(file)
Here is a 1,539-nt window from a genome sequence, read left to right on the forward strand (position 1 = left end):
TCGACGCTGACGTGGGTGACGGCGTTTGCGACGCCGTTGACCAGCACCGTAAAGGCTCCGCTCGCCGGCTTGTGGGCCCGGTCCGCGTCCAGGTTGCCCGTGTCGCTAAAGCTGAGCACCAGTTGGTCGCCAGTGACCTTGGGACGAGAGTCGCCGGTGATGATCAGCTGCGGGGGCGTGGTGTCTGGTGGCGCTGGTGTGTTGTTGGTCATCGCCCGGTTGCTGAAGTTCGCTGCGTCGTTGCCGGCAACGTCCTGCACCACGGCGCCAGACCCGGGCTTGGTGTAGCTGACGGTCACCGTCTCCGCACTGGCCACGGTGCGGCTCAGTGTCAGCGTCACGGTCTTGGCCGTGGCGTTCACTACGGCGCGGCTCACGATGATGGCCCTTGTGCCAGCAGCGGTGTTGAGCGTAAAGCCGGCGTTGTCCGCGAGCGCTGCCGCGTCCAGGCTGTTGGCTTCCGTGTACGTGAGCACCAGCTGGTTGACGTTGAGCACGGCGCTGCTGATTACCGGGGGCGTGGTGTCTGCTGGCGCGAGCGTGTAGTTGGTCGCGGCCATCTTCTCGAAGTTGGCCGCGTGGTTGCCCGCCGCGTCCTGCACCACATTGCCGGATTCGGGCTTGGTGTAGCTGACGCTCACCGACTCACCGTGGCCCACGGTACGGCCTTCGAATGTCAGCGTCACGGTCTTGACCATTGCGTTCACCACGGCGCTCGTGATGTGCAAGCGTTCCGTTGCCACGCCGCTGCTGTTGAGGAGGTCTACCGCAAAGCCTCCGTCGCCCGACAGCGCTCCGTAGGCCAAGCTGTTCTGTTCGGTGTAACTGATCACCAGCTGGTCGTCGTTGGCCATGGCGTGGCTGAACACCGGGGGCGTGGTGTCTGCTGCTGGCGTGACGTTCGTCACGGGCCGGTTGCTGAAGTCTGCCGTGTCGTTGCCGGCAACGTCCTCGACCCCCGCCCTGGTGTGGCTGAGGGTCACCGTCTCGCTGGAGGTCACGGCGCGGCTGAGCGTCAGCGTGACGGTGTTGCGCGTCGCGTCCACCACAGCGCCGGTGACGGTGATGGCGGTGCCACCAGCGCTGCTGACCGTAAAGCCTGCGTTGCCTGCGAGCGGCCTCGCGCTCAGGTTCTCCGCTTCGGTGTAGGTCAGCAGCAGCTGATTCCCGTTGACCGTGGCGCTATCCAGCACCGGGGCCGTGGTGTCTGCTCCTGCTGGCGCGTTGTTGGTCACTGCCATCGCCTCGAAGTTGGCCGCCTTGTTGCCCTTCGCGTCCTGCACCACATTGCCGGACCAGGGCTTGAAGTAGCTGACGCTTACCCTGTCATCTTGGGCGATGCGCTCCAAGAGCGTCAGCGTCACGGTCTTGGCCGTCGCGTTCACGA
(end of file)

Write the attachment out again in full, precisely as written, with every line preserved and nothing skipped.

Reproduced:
Here is a 1,539-nt window from a genome sequence, read left to right on the forward strand (position 1 = left end):
TCGACGCTGACGTGGGTGACGGCGTTTGCGACGCCGTTGACCAGCACCGTAAAGGCTCCGCTCGCCGGCTTGTGGGCCCGGTCCGCGTCCAGGTTGCCCGTGTCGCTAAAGCTGAGCACCAGTTGGTCGCCAGTGACCTTGGGACGAGAGTCGCCGGTGATGATCAGCTGCGGGGGCGTGGTGTCTGGTGGCGCTGGTGTGTTGTTGGTCATCGCCCGGTTGCTGAAGTTCGCTGCGTCGTTGCCGGCAACGTCCTGCACCACGGCGCCAGACCCGGGCTTGGTGTAGCTGACGGTCACCGTCTCCGCACTGGCCACGGTGCGGCTCAGTGTCAGCGTCACGGTCTTGGCCGTGGCGTTCACTACGGCGCGGCTCACGATGATGGCCCTTGTGCCAGCAGCGGTGTTGAGCGTAAAGCCGGCGTTGTCCGCGAGCGCTGCCGCGTCCAGGCTGTTGGCTTCCGTGTACGTGAGCACCAGCTGGTTGACGTTGAGCACGGCGCTGCTGATTACCGGGGGCGTGGTGTCTGCTGGCGCGAGCGTGTAGTTGGTCGCGGCCATCTTCTCGAAGTTGGCCGCGTGGTTGCCCGCCGCGTCCTGCACCACATTGCCGGATTCGGGCTTGGTGTAGCTGACGCTCACCGACTCACCGTGGCCCACGGTACGGCCTTCGAATGTCAGCGTCACGGTCTTGACCATTGCGTTCACCACGGCGCTCGTGATGTGCAAGCGTTCCGTTGCCACGCCGCTGCTGTTGAGGAGGTCTACCGCAAAGCCTCCGTCGCCCGACAGCGCTCCGTAGGCCAAGCTGTTCTGTTCGGTGTAACTGATCACCAGCTGGTCGTCGTTGGCCATGGCGTGGCTGAACACCGGGGGCGTGGTGTCTGCTGCTGGCGTGACGTTCGTCACGGGCCGGTTGCTGAAGTCTGCCGTGTCGTTGCCGGCAACGTCCTCGACCCCCGCCCTGGTGTGGCTGAGGGTCACCGTCTCGCTGGAGGTCACGGCGCGGCTGAGCGTCAGCGTGACGGTGTTGCGCGTCGCGTCCACCACAGCGCCGGTGACGGTGATGGCGGTGCCACCAGCGCTGCTGACCGTAAAGCCTGCGTTGCCTGCGAGCGGCCTCGCGCTCAGGTTCTCCGCTTCGGTGTAGGTCAGCAGCAGCTGATTCCCGTTGACCGTGGCGCTATCCAGCACCGGGGCCGTGGTGTCTGCTCCTGCTGGCGCGTTGTTGGTCACTGCCATCGCCTCGAAGTTGGCCGCCTTGTTGCCCTTCGCGTCCTGCACCACATTGCCGGACCAGGGCTTGAAGTAGCTGACGCTTACCCTGTCATCTTGGGCGATGCGCTCCAAGAGCGTCAGCGTCACGGTCTTGGCCGTCGCGTTCACGA